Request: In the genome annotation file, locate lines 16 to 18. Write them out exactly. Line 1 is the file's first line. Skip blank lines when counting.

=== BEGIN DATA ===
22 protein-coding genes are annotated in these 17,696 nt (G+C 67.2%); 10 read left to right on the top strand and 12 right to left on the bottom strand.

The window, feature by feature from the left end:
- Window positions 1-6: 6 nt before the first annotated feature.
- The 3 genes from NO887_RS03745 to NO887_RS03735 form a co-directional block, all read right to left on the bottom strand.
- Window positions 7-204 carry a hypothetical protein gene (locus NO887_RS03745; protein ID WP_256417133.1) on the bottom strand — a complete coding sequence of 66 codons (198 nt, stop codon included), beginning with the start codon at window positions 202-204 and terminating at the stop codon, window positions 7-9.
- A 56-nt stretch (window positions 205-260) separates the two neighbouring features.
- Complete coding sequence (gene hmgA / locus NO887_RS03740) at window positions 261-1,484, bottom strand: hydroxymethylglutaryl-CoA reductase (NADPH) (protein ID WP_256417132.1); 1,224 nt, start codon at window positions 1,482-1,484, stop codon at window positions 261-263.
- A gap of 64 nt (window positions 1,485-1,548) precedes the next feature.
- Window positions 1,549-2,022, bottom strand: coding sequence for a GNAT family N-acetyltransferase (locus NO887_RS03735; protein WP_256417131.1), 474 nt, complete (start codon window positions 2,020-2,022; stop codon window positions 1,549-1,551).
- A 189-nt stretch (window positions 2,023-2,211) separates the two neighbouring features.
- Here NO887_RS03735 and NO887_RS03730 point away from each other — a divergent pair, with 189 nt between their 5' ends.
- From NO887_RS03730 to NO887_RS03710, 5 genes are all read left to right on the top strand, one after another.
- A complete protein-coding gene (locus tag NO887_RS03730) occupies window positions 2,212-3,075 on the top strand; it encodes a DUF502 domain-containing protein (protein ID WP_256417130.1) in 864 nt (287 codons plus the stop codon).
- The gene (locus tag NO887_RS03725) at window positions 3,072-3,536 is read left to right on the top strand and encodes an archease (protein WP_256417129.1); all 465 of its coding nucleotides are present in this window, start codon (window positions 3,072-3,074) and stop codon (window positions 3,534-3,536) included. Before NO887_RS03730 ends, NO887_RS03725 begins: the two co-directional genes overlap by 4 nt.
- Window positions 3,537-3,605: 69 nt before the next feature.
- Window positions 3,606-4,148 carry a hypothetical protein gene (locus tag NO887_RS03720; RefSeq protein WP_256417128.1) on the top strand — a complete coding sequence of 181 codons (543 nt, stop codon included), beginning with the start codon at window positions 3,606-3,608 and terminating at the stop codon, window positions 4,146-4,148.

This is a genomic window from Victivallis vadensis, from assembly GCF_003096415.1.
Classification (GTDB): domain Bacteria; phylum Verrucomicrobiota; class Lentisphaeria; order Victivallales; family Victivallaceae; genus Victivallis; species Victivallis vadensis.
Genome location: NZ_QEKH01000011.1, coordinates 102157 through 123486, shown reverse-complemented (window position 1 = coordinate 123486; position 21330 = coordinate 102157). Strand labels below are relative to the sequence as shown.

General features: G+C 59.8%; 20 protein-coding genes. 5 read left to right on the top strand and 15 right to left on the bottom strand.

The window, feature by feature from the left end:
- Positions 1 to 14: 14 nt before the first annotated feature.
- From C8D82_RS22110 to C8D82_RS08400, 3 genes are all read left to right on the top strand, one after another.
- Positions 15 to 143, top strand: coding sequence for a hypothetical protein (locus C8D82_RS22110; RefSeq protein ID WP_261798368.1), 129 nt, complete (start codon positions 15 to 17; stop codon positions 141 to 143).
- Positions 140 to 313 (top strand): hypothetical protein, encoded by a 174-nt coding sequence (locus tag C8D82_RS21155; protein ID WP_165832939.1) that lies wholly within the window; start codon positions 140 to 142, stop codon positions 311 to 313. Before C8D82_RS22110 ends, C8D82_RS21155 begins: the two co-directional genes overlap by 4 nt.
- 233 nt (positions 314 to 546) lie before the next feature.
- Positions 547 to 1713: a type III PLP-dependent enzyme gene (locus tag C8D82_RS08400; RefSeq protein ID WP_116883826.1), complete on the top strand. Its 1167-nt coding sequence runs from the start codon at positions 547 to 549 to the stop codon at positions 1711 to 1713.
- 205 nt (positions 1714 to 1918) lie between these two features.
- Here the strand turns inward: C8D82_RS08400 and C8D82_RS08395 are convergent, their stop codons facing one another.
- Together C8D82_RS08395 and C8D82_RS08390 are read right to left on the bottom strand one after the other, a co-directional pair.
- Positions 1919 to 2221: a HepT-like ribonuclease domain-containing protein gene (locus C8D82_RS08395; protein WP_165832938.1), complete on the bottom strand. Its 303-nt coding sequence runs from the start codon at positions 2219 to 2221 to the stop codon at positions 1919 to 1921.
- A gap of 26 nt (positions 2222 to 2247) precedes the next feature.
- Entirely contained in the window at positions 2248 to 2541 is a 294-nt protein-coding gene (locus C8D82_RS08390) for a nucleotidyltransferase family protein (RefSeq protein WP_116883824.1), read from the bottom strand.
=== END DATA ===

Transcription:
- Window positions 3,606-4,148 carry a hypothetical protein gene (locus tag NO887_RS03720; RefSeq protein WP_256417128.1) on the top strand — a complete coding sequence of 181 codons (543 nt, stop codon included), beginning with the start codon at window positions 3,606-3,608 and terminating at the stop codon, window positions 4,146-4,148.

This is a genomic window from Victivallis vadensis, from assembly GCF_003096415.1.
Classification (GTDB): domain Bacteria; phylum Verrucomicrobiota; class Lentisphaeria; order Victivallales; family Victivallaceae; genus Victivallis; species Victivallis vadensis.